Sadly, Shari says they discussed committing their agreement (e.g., a pre-formation contract) to writing and each retaining counsel to work out the terms, but it never occurred. Had they gone through with this plan, the lawsuit may not have happened, and Shari may not have been left in the dust.
Instead, the parties continued to expend time and resources in furtherance of their unspoken and legally undocumented agreement. In the lawsuit, Shari points to verbal conversations and text message exchanges, but without a binding legal agreement between her and Mohammad, she could not provide substantive proof that they had agreed to be equal business partners. Without this proof, the disagreement is just an unfortunate misunderstanding.
How Did the Lawsuit Involving Shari and Aptos Labs End?
The parties engaged in a nearly year-long legal battle regarding whether Mohammad fraudulently or illegally began the business without Shari. The parties engaged in what’s called discovery by interviewing key players (such as Shari) under oath (called a deposition) to understand what occurred. After many months of back and forth, the parties voluntarily dismissed the lawsuit by joint agreement, setting aside the legal battle and going their separate ways.
So, what is the takeaway from this private ownership dispute? Put it in writing early and often. Whether you are a new or seasoned entrepreneur, clarity is critical to protecting your legal rights and investment, even if the business doesn’t exist yet. If you would be upset if there was a misunderstanding about it, put it in writing and have everyone sign it.
From Shari’s perspective, they could have avoided much of the disagreement between her and Mohammad if they had taken the time to put their agreement in writing. Doing so would have helped ensure they were both on the same page and given Shari adequate legal recourse when the business did not go to plan as she believed it would.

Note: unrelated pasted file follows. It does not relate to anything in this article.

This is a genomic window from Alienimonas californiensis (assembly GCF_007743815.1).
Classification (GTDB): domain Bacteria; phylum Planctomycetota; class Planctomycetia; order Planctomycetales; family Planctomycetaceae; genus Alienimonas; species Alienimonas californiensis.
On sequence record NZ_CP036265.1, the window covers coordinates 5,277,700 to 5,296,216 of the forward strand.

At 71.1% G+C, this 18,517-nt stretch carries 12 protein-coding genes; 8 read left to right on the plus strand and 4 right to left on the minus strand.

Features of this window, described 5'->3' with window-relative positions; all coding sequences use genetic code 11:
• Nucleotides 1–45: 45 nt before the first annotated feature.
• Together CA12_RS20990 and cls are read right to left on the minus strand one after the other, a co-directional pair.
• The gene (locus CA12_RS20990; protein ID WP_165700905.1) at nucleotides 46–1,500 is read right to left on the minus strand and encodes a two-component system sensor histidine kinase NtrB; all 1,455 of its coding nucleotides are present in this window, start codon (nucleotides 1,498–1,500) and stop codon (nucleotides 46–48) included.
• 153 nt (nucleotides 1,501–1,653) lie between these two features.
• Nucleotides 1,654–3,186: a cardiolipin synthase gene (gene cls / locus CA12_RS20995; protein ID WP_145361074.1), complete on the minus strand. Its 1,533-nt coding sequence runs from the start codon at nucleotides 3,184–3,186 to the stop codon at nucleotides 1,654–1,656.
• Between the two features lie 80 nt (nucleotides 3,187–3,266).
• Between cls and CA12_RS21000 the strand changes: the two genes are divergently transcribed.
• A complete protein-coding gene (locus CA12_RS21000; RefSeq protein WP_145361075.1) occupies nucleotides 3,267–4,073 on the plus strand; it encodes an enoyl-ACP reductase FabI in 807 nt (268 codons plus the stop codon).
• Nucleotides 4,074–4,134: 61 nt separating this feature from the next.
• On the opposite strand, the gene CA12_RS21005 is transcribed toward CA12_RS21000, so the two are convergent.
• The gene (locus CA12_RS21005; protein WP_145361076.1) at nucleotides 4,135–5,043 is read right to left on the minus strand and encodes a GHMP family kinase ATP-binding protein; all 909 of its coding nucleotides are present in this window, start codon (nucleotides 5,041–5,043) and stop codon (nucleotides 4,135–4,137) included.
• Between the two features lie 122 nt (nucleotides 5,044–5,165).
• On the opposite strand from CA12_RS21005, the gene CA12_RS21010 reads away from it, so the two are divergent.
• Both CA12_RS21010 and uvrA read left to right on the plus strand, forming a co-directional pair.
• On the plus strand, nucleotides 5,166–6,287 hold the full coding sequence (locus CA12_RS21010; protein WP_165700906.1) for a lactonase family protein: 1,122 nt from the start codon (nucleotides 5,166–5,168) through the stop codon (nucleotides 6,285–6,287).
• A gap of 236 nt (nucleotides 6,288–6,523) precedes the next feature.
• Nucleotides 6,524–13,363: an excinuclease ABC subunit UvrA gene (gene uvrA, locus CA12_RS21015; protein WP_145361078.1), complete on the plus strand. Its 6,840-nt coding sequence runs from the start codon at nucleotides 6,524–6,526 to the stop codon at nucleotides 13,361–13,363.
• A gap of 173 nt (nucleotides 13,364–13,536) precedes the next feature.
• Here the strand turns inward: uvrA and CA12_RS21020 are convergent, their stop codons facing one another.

Contact the Seasoned Business Attorneys at BrewerLong
Starting and running a business is hard to do on your own. There are many legal requirements to follow, and any move you make can expand or limit your liability. Our legal team can help demystify the process and guide your business throughout every stage. Trevor Brewer has been practicing law for nearly 20 years and has given presentations on many business topics, including “Business Formation & Protection.” If you are involved in a business ownership dispute, contact our team today to schedule a consultation.
This blog post is provided on an “as is” and “as available” basis as of the date of publication. We disclaim any duty to update or correct any information contained in this blog post, including errors, even if we are notified about them. To the fullest extent permitted by law, we disclaim all representations or warranties of any kind, express or implied with respect to the information contained in this blog post, including, but not limited to, warranties of merchantability, fitness for a particular purpose, title, non-infringement, accuracy, completeness, and timeliness. We will not be liable for damages of any kind arising from or in connection with your use of or reliance on this blog post, including, but not limited to, direct, indirect, incidental, consequential, and punitive damages. You agree to use this blog post at your own risk. Regarding your particular circumstances, we recommend that you consult your own legal counsel–hopefully BrewerLong.